NELSON_0001I surrender. Who the heck is “Nelson”? The young woman in this photograph seems to be obsessed with “Nelson”. She is wearing Nelson’s name on her skirt and it appears on her fan.  Is she a Willie Nelson groupie? A second mystery in this image is the abundance of feathers. There are feathers on the floor, pinned to her blouse and decorating her hat. Take note of the daisy chain that the woman is wearing at and below her collar. This mysterious photograph is by T. H. Eulass whose studio was located in Mason City, Illinois. Mr. Eulass knows who “Nelson” is, but he’s not talking. Perhaps “Nelson” was a political candidate or the name of a local company. Thomas H. Eulass (1841-1903) was an Ohio native. Eulass participated in the America’s civil war as a member of the 146th Ohio Infantry. He entered the unit as a private and mustered out as a corporal. He appears in both the 1880 and 1900 US census as a photographer. He was married to Kate Eulass. He is buried in the Mason City Cemetery. This cabinet card portrait is in good condition (see scans).  The thin scrape on the bottom left corner of the reverse of the card does not cause any fragility or softness to the cabinet card. ADDENDUM: A helpful visitor to the Cabinet Card Gallery, has identified this photograph as being an advertisement for the “Nelson Seed Company”. Other theories can be seen in the comment section.  SOLD

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8 CommentsLeave a comment

  1. Beautiful site and cards!
    Maybe the name of a village? Can it be some kind of a harvest festival?

    • Great idea. It never dawned on me that “Nelson” may be the name of a town rather then the name of a person. The cabinet card gallery is fortunate to have such a great group of visitors who are willing to share their wealth of information and creative ideas and hypotheses. A little research quickly revealed that there is a town in Illinois named “Nelson”. However, it is located 126 miles from Mason City (the location that this photograph was taken); making it less probable that the “Nelson” in this image is Nelson, Illinois.

  2. What a unique portrayal you found! I notice she is proudly sporting a few dried corn cobs, on her bodice and at the base of her dress and hat, but also that the feathery items look to me like wheat or some other grain, so perhaps the earlier comment about a harvest festival, or farm show theme would be apt indeed.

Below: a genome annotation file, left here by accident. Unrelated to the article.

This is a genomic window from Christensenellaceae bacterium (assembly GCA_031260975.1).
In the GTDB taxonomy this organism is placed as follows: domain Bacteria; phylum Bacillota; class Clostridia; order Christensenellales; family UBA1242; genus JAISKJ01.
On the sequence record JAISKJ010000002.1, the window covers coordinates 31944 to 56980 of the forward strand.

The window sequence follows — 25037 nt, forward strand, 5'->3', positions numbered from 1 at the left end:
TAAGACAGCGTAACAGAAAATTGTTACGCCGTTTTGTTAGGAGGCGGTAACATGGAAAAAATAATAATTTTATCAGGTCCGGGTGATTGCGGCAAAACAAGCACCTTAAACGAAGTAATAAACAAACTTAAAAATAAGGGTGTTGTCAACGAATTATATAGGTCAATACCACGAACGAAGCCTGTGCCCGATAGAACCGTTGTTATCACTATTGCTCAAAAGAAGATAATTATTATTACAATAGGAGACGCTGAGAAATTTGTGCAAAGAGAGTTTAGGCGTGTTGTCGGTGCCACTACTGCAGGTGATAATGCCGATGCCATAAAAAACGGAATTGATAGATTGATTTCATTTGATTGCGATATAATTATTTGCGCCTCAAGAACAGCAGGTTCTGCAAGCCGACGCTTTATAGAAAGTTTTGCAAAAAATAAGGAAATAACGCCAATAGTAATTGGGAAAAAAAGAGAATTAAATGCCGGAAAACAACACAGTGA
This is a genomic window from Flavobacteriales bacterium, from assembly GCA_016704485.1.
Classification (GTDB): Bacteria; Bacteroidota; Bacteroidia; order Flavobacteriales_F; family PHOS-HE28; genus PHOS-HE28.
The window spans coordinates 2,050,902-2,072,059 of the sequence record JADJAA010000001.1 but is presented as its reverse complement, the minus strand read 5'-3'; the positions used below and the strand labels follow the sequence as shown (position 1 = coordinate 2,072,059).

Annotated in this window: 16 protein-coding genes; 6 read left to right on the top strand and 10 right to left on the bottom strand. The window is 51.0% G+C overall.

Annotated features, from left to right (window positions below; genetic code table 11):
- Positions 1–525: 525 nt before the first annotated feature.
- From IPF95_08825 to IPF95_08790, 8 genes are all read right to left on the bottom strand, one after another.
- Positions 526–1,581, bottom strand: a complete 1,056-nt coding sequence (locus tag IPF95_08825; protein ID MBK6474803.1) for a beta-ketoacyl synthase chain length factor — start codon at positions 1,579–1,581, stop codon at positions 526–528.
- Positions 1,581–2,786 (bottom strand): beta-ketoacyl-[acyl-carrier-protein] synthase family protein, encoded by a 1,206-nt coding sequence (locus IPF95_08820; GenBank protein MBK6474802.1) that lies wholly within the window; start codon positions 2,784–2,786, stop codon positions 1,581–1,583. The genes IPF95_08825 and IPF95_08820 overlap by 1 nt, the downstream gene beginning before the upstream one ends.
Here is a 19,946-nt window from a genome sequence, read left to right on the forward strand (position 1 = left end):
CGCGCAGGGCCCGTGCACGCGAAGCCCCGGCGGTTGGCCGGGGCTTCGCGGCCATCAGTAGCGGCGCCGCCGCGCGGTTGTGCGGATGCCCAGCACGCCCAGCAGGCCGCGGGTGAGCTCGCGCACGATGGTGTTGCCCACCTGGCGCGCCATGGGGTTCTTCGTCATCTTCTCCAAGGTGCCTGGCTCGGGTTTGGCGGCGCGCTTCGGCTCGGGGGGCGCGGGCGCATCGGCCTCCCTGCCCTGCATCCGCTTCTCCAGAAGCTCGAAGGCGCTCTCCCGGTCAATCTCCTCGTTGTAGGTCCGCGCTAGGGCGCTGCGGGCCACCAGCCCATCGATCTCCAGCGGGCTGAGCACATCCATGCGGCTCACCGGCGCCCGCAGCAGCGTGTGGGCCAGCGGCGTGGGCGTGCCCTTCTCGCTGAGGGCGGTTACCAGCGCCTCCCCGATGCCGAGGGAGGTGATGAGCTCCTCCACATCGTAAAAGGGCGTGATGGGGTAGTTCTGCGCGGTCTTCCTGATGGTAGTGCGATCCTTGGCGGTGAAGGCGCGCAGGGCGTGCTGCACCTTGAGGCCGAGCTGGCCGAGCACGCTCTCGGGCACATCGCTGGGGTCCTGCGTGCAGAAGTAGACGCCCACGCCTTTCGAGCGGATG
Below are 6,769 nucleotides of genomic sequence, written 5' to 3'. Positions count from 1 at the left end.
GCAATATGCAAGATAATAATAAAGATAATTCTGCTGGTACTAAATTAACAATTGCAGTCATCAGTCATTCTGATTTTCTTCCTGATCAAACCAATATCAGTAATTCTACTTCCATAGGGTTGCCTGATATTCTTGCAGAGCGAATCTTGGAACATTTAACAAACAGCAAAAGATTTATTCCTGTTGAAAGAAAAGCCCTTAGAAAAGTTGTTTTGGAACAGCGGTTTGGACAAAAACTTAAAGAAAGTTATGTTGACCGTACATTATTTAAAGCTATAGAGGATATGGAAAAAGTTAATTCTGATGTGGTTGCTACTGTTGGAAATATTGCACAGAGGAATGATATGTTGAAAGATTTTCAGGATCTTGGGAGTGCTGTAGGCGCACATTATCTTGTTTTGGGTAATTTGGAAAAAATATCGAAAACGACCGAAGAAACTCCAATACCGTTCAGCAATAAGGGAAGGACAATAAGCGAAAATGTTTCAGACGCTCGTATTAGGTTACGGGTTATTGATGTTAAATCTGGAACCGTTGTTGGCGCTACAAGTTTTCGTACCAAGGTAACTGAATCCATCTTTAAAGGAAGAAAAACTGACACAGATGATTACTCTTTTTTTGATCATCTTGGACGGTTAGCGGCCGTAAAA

3. I agree, that these are rather corn cobs and other grain in the picture. There is the College of Agriculture at the University of Illinois in the twin town of Urbana-Champaign, which is not so far away from Mason City. I read a little about the history of the U of I (opened in1868) and the College and visited the archive. They had mixed classes in former days. And there were May Day Festivals, where some would dress up as Corn Maidens (pictures of 1915 in the archive). Besides other Campus activities. So I think it could be possible, that the picture shows a student of the University, her hometown being Nelson.

    Here are some links:


  4. “Nelson” was a seed company at one time–among their offerings to farmers was seed corn (I only know this because my grandmother once had an empty Nelson seed corn bag that she cut up and made into kitchen towels). Have no idea whether they are still in business.

  5. Thanks to the above comment of Ross and after browsing the extensive website ‘LUMINOUS LINK’ of Alan Griffiths I believe this is an advertising cabinet card for the Nelson company.

    Alan has a chapter on the BANNER LADIES and CABINET CARDS: ADVERTISING and displays collections of cabinet cards. And there is lots more to discover! I sure do like his website!


    • Sorry, it’s LUMINOUS LINT ! The link is correct though 🙂

  6. Yes this is a banner girl,for a business with the name “Nelson”. They walked in parades and presumably attended other local events, Good detective work! I’m still looking for any diaries or nineteenth century publications that describe them. Thanks for posting this and thanks for letting me know Susanna.

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